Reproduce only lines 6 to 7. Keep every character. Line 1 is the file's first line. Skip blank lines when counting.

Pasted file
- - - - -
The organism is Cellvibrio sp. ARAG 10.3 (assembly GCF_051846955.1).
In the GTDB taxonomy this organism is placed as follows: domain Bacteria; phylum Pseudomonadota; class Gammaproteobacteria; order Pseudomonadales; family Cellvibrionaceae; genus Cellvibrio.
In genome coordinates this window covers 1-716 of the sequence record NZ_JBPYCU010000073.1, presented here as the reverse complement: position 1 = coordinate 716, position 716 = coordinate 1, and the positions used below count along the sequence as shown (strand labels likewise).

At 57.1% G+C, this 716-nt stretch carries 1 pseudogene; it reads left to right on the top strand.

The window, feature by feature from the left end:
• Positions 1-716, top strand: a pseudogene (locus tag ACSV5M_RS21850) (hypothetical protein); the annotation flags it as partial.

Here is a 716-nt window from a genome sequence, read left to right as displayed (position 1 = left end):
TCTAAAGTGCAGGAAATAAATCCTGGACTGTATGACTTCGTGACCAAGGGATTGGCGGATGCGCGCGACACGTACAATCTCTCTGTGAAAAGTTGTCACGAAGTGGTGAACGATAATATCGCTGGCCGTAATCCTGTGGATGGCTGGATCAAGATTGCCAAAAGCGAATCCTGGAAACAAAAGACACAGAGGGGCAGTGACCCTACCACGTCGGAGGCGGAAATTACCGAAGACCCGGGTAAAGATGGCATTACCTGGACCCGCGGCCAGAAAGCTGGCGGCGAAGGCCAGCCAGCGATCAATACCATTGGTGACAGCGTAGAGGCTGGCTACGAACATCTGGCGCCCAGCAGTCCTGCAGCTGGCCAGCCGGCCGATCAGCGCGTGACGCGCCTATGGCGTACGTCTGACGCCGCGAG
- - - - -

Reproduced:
• Positions 1-716, top strand: a pseudogene (locus tag ACSV5M_RS21850) (hypothetical protein); the annotation flags it as partial.

Here is a 716-nt window from a genome sequence, read left to right as displayed (position 1 = left end):